But the most amazing thing happened just before 08:00 when I heard BX8AAD calling on 20 meters. I called him and looked him up on QRZ.com: Gene Anderson from Taidong. I'm not good at names, but he remembered me: we visited the Sangean factory in Zhonghe together, some 15 years ago. We were both BCB DXers then and now both hams. We lost contact after I moved back to the Netherlands, but miracles still happen and I'm glad to have found him again. Good excuse to visit Taidong and see how he is doing.
Tired after a weeks worth of classes, but I still wanted to get on air and do some CW. Heard VK4CU tuning up on 20 meters, but his code was too fast for me to take. After we finished the QSO FK8IK called me and we had a better QSO. Later he mailed me telling that my signal had some "artifacts" probably due to the power supply. Will have to scrape some funds together to get me a new one. Sigh.
And now for something completely different: I split the QSO maps into maps for bands and modes, so you get a better view of what I worked and where. Wasn't difficult to set up and I made a bash script to ease the process. Now with the adif file in place it only takes the execution of one script to process everything and upload it to the server.
Not much going on the last few days. The bands are not noisy, but not crowded either. Worked some Russians and regional stations, thus slowly increasing my prefix count: 56%. Today I had a lucky break, though. I turned on the radio and switched to 12 meters. Heard a station calling CQ and it turned out to be JG8NQJ/JD1 from Marcus Island, Japan's most easterly point. Called him and we had the usual exchange. After another call the frenzy started with the big gun Japanese trying to reach him.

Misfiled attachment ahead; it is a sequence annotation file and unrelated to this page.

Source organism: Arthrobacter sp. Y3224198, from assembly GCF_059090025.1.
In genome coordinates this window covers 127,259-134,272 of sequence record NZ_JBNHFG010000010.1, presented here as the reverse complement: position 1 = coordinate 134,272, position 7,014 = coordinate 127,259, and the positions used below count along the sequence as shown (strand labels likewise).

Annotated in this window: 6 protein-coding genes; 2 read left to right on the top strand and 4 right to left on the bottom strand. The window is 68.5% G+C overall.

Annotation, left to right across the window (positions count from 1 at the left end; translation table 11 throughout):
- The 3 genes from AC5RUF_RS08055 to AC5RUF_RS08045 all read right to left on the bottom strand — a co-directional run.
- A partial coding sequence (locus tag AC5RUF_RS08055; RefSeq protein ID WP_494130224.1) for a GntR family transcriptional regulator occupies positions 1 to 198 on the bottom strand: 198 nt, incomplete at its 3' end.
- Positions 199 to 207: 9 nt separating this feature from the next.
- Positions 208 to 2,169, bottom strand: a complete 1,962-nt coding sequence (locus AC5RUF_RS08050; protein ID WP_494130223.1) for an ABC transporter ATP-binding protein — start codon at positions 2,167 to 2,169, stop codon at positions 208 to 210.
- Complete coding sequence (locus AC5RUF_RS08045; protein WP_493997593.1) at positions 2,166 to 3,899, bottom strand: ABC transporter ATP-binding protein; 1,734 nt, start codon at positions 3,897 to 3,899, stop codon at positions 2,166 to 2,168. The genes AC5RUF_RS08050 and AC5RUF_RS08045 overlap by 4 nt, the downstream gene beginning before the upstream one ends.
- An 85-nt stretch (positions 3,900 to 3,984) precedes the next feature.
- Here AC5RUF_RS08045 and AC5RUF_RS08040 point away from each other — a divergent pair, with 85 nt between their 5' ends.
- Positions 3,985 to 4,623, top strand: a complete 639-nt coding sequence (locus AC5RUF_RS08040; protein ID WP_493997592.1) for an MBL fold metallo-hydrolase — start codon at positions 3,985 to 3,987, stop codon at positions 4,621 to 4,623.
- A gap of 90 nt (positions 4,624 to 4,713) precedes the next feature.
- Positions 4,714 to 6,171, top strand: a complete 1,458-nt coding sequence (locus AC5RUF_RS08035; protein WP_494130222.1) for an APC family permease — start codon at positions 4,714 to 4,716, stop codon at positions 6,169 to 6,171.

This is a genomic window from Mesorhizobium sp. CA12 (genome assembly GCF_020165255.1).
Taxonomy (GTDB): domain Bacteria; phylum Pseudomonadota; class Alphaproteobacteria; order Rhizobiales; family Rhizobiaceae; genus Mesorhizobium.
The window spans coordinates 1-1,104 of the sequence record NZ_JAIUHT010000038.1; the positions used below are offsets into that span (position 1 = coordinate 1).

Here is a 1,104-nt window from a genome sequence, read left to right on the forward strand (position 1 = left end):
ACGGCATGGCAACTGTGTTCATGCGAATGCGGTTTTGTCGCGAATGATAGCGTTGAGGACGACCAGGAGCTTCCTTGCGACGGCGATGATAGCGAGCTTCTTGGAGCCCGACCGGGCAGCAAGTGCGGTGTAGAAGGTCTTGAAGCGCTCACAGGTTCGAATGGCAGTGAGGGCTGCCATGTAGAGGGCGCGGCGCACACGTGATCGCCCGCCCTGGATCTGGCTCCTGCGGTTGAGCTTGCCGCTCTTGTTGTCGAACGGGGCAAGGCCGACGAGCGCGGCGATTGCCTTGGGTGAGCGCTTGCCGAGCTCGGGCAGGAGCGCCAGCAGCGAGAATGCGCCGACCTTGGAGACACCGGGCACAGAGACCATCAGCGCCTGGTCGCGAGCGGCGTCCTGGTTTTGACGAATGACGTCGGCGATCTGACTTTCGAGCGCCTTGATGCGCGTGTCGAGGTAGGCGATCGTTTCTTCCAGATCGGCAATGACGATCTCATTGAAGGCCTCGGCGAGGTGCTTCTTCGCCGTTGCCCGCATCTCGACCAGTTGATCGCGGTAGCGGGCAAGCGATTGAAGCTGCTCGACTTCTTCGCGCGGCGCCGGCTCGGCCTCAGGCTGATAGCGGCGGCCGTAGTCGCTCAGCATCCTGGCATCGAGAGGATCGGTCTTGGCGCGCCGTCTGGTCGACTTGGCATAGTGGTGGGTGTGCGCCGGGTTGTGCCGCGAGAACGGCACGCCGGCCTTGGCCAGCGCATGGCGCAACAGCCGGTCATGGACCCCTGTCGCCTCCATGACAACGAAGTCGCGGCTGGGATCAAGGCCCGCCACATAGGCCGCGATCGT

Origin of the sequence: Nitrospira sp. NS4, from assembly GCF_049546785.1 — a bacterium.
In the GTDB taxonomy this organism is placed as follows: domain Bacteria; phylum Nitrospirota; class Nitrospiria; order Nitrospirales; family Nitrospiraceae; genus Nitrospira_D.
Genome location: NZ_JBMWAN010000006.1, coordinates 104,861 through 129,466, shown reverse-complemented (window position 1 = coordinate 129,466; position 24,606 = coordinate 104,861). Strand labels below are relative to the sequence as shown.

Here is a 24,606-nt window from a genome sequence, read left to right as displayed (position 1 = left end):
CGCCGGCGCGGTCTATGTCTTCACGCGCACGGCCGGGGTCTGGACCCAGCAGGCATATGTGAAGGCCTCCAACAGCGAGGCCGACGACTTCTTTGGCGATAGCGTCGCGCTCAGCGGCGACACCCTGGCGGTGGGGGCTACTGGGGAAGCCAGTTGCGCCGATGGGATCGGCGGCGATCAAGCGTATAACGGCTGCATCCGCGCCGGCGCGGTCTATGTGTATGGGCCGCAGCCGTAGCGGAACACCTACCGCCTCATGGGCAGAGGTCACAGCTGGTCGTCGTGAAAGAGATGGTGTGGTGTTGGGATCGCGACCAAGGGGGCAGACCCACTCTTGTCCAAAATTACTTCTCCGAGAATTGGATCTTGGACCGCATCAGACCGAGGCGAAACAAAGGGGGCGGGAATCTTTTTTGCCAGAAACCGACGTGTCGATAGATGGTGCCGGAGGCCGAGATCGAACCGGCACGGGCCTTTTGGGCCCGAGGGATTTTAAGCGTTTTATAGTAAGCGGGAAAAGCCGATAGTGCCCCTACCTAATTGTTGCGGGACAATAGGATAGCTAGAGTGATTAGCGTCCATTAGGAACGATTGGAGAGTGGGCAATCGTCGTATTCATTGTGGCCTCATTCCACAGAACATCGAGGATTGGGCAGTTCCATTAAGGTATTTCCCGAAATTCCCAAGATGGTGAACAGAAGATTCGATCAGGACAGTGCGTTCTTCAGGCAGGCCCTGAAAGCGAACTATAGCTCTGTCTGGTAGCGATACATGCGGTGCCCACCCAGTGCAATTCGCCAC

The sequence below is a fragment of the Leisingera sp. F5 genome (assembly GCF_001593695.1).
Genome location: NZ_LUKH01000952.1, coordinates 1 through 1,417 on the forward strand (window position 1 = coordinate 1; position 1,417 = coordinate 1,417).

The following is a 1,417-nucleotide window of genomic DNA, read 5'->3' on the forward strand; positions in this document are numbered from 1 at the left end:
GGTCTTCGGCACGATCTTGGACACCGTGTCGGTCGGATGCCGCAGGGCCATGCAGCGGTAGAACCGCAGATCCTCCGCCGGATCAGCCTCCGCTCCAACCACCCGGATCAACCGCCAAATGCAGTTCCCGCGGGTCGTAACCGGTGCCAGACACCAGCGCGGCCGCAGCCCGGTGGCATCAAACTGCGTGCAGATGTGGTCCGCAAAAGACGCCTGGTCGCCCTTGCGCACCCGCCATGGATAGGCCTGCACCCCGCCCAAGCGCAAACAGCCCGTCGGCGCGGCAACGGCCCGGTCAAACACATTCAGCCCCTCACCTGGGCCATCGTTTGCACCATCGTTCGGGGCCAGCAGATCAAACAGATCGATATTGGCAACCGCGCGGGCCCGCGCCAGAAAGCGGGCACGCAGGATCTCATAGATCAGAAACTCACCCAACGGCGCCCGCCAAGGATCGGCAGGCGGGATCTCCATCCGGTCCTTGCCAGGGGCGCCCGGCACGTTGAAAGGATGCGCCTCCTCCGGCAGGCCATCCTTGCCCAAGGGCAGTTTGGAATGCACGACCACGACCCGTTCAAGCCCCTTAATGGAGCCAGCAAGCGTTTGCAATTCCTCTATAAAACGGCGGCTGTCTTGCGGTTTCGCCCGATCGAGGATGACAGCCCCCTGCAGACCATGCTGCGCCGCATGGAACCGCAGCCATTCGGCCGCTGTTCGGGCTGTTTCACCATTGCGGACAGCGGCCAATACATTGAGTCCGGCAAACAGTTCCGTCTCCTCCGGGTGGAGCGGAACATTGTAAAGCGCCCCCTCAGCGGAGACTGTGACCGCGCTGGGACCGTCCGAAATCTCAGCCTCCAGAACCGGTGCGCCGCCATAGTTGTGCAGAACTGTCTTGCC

I worked all stations with the Cobweb antenna, which I put up again. I hooked up the 6 meter rig, because there has been some activity lately, but today no luck.
Went to Taipei today to buy some stuff for my wife, but I ended up buying a nice box for the home made power supply. Only 260 NT dollars, so quite a bargain.
Very little noise on the bands today and I had an early start in the evening. Got past the 200 log mark for 2012, so I am still not running out of steam. Finally got a VU station in the log after I managed to work G3VMW on 12 meters. VU2GSM first called CQ only 100 Hz from where we were having our QSO, but I caught him later a few kiloHertz up. Also worked A35YZ for a second time on 30 meters and now he got my call right. Let's wait and see if it will end up in their log correctly.